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Taiwan hotel performance update

Certain markets in the Asia Pacific region are making strong progress toward hotel performance recovery, due almost exclusively to domestic demand. Although domestic demand in Taiwan is not insignificant, the market is still well behind in the recovery process due to a slow vaccination rate and the emergence of new virus variants amid reopening.

In this latest piece, we take a quick look at Taiwan’s occupancy timeline as well as the overall trend around average daily rate (ADR).

Hotel occupancy timeline

As Taiwan effectively controlled the pandemic last year, the government rolled out plans to revive the market’s ever important tourism industry. During the second phase of eased measures (1 July -31 October 2020), government subsidies lifted domestic tourism and in turn produced occupancy levels as high as 45.5% (October 2020) and 43.6% (August 2020). Also, during that period came a reopening of Taiwan’s railways.

A third phase of eased measures (1 October -31 December 2020) included a slow border reopening to international tourists. As illustrated in the chart below, that reopening was not accompanied by an influx of hotel demand as arrivals were predominantly long-term stay residents and not leisure travelers. Most recently, occupancy in the market has worsened and headed back toward the low points of 2020.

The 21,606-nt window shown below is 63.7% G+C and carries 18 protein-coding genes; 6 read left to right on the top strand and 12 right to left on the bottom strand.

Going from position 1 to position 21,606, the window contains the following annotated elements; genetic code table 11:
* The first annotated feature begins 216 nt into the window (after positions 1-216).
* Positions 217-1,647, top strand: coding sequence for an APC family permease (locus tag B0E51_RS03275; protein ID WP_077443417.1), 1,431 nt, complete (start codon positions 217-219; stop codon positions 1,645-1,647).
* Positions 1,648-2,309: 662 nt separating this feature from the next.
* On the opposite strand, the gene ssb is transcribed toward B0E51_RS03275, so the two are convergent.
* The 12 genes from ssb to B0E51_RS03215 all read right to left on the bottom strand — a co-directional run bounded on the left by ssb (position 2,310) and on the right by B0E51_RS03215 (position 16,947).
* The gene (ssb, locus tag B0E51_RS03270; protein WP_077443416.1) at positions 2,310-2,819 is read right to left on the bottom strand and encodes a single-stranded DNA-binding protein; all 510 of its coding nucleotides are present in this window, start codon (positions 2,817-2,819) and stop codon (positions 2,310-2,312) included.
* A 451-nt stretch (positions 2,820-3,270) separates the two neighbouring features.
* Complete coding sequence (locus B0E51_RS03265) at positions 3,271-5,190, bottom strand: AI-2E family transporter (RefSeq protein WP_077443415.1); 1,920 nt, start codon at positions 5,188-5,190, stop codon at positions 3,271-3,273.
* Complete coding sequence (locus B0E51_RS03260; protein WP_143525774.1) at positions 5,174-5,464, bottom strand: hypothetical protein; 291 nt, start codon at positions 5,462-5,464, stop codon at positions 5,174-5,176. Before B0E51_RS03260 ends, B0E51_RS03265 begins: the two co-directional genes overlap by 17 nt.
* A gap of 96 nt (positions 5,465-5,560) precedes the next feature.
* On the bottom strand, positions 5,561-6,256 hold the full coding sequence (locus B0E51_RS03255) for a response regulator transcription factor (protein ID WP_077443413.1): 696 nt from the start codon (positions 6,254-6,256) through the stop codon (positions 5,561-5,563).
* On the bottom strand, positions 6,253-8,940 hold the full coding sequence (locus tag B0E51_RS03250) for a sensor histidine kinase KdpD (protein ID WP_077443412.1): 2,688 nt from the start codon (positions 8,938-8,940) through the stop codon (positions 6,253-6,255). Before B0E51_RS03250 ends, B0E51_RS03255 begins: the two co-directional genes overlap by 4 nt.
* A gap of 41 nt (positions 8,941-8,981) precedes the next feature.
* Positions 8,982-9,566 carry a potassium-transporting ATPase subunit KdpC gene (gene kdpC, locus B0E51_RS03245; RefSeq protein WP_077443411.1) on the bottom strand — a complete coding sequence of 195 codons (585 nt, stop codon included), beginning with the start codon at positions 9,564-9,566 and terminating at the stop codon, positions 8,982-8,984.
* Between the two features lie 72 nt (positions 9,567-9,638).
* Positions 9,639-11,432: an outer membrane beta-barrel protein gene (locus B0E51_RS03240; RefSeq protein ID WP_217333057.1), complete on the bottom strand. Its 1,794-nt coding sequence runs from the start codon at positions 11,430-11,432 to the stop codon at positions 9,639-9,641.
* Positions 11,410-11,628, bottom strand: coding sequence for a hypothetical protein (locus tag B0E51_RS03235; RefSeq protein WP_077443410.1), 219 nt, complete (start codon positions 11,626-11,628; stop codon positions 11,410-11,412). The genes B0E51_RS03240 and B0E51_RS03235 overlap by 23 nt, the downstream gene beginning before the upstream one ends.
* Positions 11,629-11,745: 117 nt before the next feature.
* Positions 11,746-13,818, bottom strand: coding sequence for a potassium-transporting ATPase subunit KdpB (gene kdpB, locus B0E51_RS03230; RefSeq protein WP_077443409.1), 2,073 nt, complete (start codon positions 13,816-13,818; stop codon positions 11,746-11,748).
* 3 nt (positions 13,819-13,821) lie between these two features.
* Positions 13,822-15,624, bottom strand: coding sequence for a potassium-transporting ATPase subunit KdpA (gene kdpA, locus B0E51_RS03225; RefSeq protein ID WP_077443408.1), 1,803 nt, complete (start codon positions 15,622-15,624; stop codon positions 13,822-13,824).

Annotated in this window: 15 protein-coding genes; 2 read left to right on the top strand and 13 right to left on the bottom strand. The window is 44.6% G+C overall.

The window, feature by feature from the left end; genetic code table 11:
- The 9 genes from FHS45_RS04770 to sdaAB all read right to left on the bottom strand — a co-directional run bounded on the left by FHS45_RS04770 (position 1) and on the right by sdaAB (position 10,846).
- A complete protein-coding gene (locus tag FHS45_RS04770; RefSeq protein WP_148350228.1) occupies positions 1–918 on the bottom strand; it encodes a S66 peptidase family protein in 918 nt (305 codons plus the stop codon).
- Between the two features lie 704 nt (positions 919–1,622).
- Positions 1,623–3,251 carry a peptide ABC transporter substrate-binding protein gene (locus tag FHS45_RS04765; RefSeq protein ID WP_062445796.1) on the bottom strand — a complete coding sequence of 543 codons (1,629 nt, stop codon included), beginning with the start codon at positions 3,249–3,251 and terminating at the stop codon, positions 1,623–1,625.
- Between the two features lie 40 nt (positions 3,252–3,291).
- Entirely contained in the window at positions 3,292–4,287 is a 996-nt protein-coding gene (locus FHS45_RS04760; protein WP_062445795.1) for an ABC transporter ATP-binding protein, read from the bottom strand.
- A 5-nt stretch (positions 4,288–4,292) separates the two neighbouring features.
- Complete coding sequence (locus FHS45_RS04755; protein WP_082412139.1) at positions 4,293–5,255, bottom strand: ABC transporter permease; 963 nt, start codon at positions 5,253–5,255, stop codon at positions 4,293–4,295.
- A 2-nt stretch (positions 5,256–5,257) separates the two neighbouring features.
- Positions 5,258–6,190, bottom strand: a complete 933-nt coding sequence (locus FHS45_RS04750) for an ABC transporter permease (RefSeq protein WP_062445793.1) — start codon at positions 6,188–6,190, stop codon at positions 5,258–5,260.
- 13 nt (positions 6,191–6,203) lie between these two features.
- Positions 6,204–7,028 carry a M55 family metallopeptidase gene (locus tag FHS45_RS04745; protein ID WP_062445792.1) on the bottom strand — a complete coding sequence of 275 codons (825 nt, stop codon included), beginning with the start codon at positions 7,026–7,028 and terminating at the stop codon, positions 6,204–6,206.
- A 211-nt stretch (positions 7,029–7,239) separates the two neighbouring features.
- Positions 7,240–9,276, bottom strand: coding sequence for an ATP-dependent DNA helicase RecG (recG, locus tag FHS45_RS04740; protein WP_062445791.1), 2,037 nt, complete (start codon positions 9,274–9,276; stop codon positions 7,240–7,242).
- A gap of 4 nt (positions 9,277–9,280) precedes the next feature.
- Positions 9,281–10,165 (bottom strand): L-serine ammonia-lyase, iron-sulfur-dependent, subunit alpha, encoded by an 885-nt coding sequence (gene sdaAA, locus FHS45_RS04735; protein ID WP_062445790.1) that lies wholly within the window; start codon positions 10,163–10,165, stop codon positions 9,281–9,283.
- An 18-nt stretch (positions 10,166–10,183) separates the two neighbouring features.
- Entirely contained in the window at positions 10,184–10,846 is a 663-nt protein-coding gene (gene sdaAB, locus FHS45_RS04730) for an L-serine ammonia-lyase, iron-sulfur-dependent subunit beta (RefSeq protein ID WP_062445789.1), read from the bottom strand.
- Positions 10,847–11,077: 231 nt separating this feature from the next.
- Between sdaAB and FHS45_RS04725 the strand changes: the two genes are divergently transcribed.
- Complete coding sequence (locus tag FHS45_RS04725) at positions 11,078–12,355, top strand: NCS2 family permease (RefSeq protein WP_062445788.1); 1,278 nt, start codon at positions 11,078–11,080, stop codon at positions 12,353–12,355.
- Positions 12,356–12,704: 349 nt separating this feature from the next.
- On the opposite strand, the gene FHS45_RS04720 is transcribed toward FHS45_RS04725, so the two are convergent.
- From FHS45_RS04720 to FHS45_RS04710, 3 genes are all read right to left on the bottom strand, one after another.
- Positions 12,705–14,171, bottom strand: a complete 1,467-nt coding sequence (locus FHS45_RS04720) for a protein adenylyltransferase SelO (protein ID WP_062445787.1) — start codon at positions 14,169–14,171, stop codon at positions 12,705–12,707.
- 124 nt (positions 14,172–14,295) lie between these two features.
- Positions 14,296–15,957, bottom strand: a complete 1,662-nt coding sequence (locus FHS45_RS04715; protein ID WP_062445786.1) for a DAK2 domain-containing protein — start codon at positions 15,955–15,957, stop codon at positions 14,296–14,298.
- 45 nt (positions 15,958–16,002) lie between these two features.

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 Taiwan monthly occupancy - January 2019-May 2021

ADR flat, other than festival periods

Taiwan’s ADR has only been higher during peak event periods. For the week ending with 3 January 2021, which coincided with the Alishan Sunrise Impression Concert, Taiwan reported an ADR level of TWD5984.92, its highest weekly ADR since thus far in 2021.

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Taiwan ADR up only during festivals| Running 7-day ADR, local currency, December 2020-May 2021

Among the numerous Lantern Festival events staged each year, the Taiwan Lantern Festival is the largest in scale and the most important. ADR came in at TWD5082.29 for the week ending 14 February.

From that point, rate levels flattered and eventually fell to as low as TWD3258.60 for the last week of May. 

Long way to go

Taiwan has quite a way to go before the market is back to pre-pandemic levels. For example, Taiwan’s occupancy came in at 20.9% in May 2021. That was up from May 2020 (17.5%) but substantially below May 2019 (66.2%). ADR is even further behind the pace—TWD3,509.55 in May 2021, TWD3,636.62 in May 2020 and TWD5,377.21 in May 2019.

For further insights into COVID-19’s impact on global hotel performance, visit our content hub.